Child Support

In Florida, child support is based on a formula that incorporates the net income of both parents (imputing minimum wage if necessary to one spouse who has not worked or is unemployed), the amount of time-sharing by each parent and other factors such as health insurance and childcare. Child support may be awarded whether parents are divorcing or unmarried. A calculated pro-rated percentage will also be determined by this formula for any other additional expenses for the child (i.e. extracurricular activities, out of pocket medical expenses, camp, school/education-related expenses, etc...).

The amount of child support is always modifiable as well as non-taxable to the payee and non-deductible to the payor. We assist any clients who are already divorced with post-judgment modifications to increase or decrease child support payments. These post-judgment modifications to child support payments may be made in situations involving a substantial change in one party's circumstances (i.e. salary changes, changes in the needs of the child, and changes in health).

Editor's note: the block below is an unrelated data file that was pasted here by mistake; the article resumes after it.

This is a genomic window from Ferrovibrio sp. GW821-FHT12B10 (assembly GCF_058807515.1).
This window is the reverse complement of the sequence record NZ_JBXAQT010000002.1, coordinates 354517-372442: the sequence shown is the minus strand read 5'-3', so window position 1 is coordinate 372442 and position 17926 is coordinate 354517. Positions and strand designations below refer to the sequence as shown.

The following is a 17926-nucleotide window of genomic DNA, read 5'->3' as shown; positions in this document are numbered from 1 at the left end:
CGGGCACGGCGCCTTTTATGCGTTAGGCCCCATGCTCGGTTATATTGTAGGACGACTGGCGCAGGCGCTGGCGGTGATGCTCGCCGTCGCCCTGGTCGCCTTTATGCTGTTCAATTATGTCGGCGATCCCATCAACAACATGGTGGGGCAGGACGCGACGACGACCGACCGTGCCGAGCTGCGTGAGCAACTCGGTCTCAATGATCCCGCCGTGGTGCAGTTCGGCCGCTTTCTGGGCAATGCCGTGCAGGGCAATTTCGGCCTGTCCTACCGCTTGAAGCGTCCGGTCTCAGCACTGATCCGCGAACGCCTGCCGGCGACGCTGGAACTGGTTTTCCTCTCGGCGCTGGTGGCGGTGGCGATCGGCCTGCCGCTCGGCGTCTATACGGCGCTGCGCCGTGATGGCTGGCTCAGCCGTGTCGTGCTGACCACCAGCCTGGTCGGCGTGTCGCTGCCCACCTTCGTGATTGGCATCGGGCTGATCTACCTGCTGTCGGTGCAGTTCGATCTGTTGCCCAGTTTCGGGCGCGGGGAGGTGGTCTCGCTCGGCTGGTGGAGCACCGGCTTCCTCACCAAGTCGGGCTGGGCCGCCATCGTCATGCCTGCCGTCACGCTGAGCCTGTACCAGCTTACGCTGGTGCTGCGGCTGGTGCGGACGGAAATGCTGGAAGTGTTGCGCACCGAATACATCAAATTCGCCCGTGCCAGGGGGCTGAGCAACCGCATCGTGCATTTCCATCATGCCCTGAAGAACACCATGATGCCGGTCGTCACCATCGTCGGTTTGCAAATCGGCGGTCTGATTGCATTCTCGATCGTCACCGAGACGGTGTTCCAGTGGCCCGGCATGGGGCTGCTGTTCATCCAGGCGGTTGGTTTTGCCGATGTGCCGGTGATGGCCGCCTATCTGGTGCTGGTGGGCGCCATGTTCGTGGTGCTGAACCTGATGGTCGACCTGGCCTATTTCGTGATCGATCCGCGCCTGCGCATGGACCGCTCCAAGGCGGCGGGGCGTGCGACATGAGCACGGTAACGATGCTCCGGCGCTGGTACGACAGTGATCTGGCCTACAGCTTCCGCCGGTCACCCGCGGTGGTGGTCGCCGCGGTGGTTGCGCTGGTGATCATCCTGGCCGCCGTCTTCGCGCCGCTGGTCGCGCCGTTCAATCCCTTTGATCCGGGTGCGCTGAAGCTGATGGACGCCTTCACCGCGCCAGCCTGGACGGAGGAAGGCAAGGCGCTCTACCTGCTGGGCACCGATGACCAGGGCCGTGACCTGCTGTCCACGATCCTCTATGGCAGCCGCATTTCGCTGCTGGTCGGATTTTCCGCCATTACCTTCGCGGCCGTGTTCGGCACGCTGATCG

If child support is not being paid, the Law Offices of Laura S. Blackman, P.A. can assist you with petitioning the court to enforce the support orders as well as filing the appropriate documents for contempt.